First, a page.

IN RECENT MONTHS a question has been hanging over the plains of Texas: what would be the next big shale deal? The logic for consolidation seemed clear. Texas’s Permian basin is America’s most productive oilfield, despite a patchwork of plots with hundreds of owners. Shale companies looked cheap, with investors sceptical about firms’ ability to produce both oil and profits. On April 12th the curious got their answer.
Chevron, a giant oil company, will pay $33bn in cash and shares to buy Anadarko, an independent producer with rich holdings in the Permian. It will also assume Anadarko’s $16bn debt. The deal transforms Chevron into the world’s second-biggest publicly traded oil-producer, behind only ExxonMobil. It is the latest sign of shale’s growing importance to the world’s biggest energy firms.
Oil majors have arrived relatively late to fracking. Small, independent companies were first to set about coaxing oil from shale. They developed ways to drill not just down but horizontally, then assault shale with water and sand until the rock gave up its hydrocarbon riches. But the industry titans have warmed to the idea. Unlike, say, a complex deepwater project in a distant jurisdiction, shale offers quick drilling times, predictable cashflow and favourable American regulation. Smaller companies have often fracked frenetically, eager to reinvest proceeds and chase growth. Too frenetically at times; some took on more debt than they could handle. Giant companies have less experience with the technique. But their diversified revenue and larger balance-sheets allow them to accumulate acreage even as they drill at a more measured pace.
Last year BP, a British firm, paid $10.5bn to acquire the shale assets of BHP, a giant miner. ExxonMobil and Chevron have placed the biggest bets. Chevron’s shale holdings were vast even before the Anadarko deal. The company controlled 1.7m acres (690,000 hectares) in two of the Permian’s most productive regions. In March ExxonMobil said it expects production in the Permian to exceed 1m barrels a day within five years.
With Anadarko, Chevron’s Permian production may be 60% higher than ExxonMobil’s, according to Rystad Energy, a research firm. Anadarko gives Chevron more than just shale. Its assets include a liquefied-natural-gas project in Mozambique and holdings in the Gulf of Mexico. Still, Anadarko’s Permian plots would have been the main lure. With them, Chevron can drill more wells, more efficiently. Adjacent plots will let the company move farther sideways through the rock and simplify the transport of equipment and other inputs, such as the millions of gallons of water required to wrest oil from each well. Chevron reckons that the deal will bring $2bn in savings, all told.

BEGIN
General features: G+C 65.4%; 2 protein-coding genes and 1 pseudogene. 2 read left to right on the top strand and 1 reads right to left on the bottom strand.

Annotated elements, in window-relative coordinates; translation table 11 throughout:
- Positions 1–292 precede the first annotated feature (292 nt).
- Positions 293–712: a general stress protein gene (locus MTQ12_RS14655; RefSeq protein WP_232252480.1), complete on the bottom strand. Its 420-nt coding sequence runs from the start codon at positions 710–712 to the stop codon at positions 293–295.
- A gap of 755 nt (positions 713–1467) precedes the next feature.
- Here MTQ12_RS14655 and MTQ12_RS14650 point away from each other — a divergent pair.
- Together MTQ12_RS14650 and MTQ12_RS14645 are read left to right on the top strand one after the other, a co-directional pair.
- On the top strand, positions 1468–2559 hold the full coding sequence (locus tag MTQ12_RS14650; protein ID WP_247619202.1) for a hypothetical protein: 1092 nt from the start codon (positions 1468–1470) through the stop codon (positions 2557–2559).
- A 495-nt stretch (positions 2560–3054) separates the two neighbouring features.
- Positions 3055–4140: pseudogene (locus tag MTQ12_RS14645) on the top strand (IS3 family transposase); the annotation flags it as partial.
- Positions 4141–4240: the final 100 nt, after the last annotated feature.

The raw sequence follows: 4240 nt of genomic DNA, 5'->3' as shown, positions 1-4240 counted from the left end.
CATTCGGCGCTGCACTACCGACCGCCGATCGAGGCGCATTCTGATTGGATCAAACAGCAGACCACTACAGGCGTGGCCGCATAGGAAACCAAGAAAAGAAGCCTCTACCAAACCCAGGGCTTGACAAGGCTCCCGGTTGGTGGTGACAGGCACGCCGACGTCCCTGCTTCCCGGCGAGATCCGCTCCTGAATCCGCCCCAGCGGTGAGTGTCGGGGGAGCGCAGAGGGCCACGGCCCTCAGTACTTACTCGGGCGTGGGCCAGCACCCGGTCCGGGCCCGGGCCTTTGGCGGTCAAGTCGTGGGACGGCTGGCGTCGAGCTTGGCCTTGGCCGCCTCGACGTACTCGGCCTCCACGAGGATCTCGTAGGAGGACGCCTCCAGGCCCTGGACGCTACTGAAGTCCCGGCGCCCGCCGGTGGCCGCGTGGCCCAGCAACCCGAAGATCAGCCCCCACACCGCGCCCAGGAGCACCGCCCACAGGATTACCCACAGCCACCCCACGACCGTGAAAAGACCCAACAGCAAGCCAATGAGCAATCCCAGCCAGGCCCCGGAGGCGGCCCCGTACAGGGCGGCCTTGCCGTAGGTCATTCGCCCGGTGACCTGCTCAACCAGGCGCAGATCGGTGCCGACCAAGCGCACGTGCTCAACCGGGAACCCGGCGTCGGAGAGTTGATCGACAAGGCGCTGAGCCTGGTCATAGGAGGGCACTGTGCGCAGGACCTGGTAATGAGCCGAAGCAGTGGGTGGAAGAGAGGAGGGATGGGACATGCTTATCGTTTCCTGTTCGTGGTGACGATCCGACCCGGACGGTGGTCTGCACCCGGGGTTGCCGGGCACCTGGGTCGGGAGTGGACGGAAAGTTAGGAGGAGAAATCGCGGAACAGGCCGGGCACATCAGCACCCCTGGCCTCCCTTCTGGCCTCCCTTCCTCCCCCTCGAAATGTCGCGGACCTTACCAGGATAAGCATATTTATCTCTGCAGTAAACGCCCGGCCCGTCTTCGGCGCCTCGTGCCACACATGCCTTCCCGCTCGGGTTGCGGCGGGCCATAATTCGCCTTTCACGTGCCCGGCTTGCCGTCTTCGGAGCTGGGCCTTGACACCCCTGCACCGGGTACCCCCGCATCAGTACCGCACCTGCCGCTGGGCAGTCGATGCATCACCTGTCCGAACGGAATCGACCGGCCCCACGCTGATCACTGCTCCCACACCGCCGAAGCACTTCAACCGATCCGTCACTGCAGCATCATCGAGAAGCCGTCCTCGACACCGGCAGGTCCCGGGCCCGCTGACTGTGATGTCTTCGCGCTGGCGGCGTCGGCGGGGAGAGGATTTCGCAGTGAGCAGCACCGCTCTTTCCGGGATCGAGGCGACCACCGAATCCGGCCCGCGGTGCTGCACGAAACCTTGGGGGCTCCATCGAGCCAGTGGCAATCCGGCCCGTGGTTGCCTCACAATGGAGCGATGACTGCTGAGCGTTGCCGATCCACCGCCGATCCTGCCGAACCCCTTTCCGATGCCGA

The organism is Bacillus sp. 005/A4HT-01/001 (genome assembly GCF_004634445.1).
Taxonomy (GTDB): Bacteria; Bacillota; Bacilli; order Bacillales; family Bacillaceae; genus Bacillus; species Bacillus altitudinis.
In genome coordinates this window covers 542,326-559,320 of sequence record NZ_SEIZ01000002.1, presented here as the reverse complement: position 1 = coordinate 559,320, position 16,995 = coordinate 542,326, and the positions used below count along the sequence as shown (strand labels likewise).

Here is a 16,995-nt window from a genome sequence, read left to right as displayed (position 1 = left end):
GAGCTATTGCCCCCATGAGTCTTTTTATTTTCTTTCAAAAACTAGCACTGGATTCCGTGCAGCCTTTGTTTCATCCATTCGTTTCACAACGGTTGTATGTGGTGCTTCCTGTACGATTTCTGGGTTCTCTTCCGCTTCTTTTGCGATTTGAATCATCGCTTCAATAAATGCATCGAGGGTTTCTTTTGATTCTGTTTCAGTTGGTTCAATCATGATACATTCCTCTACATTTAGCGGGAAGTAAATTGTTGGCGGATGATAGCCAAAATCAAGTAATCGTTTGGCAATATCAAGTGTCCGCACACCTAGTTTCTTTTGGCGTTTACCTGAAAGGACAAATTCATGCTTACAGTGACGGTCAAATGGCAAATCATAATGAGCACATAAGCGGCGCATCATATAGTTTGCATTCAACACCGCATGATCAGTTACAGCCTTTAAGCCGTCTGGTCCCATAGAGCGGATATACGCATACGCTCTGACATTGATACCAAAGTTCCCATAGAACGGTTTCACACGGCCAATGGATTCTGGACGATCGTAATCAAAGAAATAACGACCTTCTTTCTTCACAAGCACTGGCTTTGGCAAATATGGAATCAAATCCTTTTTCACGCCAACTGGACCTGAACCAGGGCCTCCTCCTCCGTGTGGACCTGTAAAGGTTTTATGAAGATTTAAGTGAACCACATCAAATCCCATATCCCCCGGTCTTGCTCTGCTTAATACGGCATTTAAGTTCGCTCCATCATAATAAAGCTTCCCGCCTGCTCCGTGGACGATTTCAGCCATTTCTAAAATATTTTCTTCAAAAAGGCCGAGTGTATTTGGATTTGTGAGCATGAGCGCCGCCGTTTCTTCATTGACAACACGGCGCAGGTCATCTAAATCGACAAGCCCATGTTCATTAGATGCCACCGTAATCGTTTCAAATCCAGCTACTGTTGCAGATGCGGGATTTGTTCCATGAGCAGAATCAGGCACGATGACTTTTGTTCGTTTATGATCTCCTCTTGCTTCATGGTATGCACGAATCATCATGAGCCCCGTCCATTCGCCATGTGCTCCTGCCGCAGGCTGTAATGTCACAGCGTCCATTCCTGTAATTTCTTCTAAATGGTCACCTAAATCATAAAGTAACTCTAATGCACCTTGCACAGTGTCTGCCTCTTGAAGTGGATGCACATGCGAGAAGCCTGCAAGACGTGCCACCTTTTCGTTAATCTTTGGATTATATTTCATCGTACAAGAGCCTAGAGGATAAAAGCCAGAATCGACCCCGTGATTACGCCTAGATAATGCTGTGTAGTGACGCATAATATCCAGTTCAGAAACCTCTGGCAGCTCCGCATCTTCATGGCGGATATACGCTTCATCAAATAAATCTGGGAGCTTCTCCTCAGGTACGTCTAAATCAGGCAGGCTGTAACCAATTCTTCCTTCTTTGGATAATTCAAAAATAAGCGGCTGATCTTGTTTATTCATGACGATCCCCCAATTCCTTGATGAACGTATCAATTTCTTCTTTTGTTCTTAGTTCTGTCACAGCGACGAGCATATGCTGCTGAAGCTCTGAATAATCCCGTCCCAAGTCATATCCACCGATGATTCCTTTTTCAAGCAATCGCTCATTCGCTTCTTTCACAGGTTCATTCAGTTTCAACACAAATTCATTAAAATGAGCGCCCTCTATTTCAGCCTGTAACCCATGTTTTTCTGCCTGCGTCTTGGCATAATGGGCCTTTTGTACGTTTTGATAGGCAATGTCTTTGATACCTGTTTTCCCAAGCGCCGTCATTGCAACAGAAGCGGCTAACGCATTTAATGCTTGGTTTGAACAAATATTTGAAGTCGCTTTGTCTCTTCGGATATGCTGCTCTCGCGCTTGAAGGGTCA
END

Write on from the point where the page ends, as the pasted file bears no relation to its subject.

Some investors hope that, as shale companies consolidate, they will mature and their performance will improve. Independent producers may now bulk up, following the lead of Concho Resources. Last year it bought RSP Permian, a rival, for $9.5bn.
Meanwhile, the supermajors’ holdings look poised to expand. ExxonMobil has said it would consider additional shale acquisitions. Royal Dutch Shell is rumoured to be weighing the purchase of Endeavor Energy, whose headquarters sit in the heart of the Permian.
Not all investors are sold on the attractions of shale. Follow This, a group of them concerned about climate change, expressed disappointment that Chevron would spend $33bn on Anadarko, rather than on renewable energy. At its annual meeting next month, Chevron’s shareholders will vote on a resolution that would compel the company to disclose how it can reduce its carbon footprint in line with the Paris climate agreement. Chevron insists that it is “positioned to win in any environment”. An environmentally friendlier one may be an exception.